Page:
• Welcome and thanks for sharing your thoughts on Michelle’s cinematic grandeur. She really hits it out of the park in One Fine Day, the movie is hers from the get-go. Pfeiffer’s funny, sexy, awkward, enchanting, tough and fragile. The queen of the screwball comedy!

  5. Awesome job! Yes, Monkey Business is a great one that doesn’t get much attention. And Twentieth Century…I hadn’t thought about that one in awhile. Also, Lauren Bacall is my favorite of the classic Hollywood actresses. The Big Sleep is so great…but she might be even better in To Have and Have Not. Great writing, my friend! 🙂 –Paul

    • Lauren Bacall was a silver tongued siren. Can you believe she began bewitching moviegoers when she was only 19 years old? Surely she’s the most mature teenager the cinema ever saw. I first watched To Have and Have Not as a teenager – I know Casablanca was the better film and a classic and all that, but I thought To Have and Have Not was a lot more fun, thanks to that incredible chemistry. Wow!

  6. Good insights on Maggie (and Meg). Oddly enough I was just looking through the sudden surge of free movies being offered through my provider (must be a free preview month or I should check my billing) and found a movie starring Meg Ryan, Walter Mathau,Diane Keaton and Lisa Kudrow, called “Hanging Up” from 2000. Basically it’s about 3 sisters who are caring for their aging father, except Meg’s character does most of the work (and most of the caring). Meg looks fabulous here, almost unchanged from her Joe vs Volcano days. The role calls for her to be assertive and vulnerable at the same time, so it’s a shoe-in for her talents. Unfortunately, the script isn’t as strong as it could be. All 4 of the movie’s leads elevate the material, but they can only do so much. As expected, Meg is the most watchable and her scenes are really the only source of sparkle, I’m not totally sure about watching this all the way through.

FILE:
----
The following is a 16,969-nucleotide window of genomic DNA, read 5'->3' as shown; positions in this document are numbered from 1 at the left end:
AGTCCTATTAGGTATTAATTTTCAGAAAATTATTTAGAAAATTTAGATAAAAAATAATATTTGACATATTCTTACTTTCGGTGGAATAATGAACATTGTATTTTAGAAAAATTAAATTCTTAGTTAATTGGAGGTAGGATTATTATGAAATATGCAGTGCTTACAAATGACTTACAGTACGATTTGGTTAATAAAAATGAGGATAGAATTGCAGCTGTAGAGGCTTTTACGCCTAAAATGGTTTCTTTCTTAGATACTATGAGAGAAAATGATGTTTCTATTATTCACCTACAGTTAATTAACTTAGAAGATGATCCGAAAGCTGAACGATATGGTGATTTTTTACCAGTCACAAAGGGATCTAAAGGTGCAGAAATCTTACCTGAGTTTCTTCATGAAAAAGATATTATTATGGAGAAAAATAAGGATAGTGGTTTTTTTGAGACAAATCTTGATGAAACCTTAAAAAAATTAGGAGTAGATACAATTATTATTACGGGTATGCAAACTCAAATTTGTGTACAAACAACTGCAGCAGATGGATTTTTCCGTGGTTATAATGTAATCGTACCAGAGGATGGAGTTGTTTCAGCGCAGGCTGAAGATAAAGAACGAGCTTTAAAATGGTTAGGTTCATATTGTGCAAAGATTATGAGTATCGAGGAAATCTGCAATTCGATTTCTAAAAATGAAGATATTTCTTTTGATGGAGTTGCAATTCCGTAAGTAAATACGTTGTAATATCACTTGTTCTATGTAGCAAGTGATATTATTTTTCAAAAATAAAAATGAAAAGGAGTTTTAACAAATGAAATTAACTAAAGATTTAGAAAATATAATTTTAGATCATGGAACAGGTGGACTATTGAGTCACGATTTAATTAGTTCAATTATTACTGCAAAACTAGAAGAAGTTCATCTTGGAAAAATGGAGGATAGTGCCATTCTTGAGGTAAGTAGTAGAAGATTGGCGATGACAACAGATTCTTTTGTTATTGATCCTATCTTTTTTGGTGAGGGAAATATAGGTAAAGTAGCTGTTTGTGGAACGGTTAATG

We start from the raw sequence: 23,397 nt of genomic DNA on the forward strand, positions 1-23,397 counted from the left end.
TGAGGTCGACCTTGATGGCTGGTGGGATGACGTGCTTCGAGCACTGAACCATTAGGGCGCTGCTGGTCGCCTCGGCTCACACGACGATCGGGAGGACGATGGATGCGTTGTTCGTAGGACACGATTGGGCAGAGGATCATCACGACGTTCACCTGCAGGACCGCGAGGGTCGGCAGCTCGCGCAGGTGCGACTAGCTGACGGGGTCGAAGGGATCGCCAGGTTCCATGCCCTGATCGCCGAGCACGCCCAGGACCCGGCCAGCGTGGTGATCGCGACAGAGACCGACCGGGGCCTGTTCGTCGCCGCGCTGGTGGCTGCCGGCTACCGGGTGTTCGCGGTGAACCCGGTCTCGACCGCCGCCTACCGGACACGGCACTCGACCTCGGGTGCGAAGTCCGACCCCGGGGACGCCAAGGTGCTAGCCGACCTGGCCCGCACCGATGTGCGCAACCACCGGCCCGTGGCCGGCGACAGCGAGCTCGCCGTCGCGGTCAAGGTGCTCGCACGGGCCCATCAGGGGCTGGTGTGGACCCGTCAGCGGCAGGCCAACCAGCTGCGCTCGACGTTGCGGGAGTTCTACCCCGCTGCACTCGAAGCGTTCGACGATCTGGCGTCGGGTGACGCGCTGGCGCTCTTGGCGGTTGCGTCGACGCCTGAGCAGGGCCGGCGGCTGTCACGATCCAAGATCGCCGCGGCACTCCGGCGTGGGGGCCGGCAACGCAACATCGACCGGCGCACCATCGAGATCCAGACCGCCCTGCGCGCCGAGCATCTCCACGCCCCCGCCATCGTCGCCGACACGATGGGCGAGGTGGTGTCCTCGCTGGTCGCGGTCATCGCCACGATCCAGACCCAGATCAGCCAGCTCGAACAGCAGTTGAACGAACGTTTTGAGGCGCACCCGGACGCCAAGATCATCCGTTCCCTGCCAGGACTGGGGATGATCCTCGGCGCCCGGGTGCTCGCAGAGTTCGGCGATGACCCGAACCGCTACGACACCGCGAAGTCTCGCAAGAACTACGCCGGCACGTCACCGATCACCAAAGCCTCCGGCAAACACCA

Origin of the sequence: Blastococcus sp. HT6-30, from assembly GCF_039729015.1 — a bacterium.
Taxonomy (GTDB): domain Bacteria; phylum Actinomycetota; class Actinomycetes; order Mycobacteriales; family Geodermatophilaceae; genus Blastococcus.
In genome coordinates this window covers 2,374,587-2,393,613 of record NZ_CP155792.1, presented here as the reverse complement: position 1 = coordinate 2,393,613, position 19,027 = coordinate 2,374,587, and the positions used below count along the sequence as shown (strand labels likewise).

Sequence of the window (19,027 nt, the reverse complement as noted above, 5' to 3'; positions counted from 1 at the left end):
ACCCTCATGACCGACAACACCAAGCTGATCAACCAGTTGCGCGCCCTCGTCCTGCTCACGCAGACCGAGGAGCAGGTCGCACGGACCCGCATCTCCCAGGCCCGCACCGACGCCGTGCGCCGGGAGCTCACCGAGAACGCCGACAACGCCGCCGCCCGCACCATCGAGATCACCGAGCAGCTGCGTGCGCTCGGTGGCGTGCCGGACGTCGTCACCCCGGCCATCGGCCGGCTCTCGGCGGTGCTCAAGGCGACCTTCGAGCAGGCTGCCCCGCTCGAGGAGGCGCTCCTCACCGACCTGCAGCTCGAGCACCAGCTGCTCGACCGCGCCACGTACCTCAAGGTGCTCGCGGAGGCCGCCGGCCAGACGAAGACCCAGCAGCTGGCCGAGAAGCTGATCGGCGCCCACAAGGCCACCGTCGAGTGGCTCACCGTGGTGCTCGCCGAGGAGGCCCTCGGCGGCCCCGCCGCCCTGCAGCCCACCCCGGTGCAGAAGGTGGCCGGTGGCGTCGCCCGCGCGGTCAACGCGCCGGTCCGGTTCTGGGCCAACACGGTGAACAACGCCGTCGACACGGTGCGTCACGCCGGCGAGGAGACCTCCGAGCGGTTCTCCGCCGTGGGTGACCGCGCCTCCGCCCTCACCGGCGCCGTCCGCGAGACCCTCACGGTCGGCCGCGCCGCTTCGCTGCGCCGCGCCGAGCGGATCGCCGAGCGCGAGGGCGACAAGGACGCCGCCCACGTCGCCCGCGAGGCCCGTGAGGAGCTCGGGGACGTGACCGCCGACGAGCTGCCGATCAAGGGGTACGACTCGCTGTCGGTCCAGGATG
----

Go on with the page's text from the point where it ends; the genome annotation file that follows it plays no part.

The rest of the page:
• I hope you do watch all of Hanging Up. It isn’t a typical Meg Ryan film, and it isn’t a typical Norah Ephron film. It’s something personal, a truthful roller-coaster about life, death, and siblings. I strongly recommend it. There are not enough films like this.

  7. Very innovative post! I wasn’t aware of an “Addicted to Love: Birthday Blogathon”
    Love Howard Hawks (Studied his work)
    Love Lauren Bacall.
    I like your comparison of Michelle Pfeiffer’s Melanie Parker to Lauren Bacall. I can imagine Bacall doing justice to that role, with perfection!!
    And speaking of Meg Ryan; if she existed in the 30’s & 40’s; she’d have done a wonderful job driving Cary Grant insane (or vice versa), especially in ‘His Girl Friday’; even though you’ve compared Michelle Pfeiffer to Rosalind Russell there!!
    Lovely Post!!

    • Thanks. I’m glad you stopped by because it’s always a pleasure to read your thoughts. You’ve studied the work of Howard Hawks? I’d love to hear more. He seemed to be a master of many genres, and had the Midas Touch with comedies like Twentieth Century and Bringing Up Baby.
      Pauline Kael once wrote that Michelle Pfeiffer had “the grinning infectiousness of Carole Lombard and the radiance of the very young Lauren Bacall.” I love Michelle, but what you say about Meg Ryan and Cary Grant in His Girl Friday makes perfect sense. Meg would have nailed the razor-sharp dialogue and made the role of Hildy her own.
      Are you interested in the Addicted to Love: Birthday Blogathon? It’s only an idea at the moment but I’d love to have you on board!

  8. BRILLIANT! Meg Ryan would have been a perfect fit for a 1930s screwball comedy. I’d never thought of her as being “Hawsian” before, but you’re absolutely right.

  9. Reading all of these wonderful replies is getting me excited for your next blog entry 🙂

    • It’s very kind of you to say that. I do appreciate your support and I’ll look forward to hearing from you and everybody else in the near future!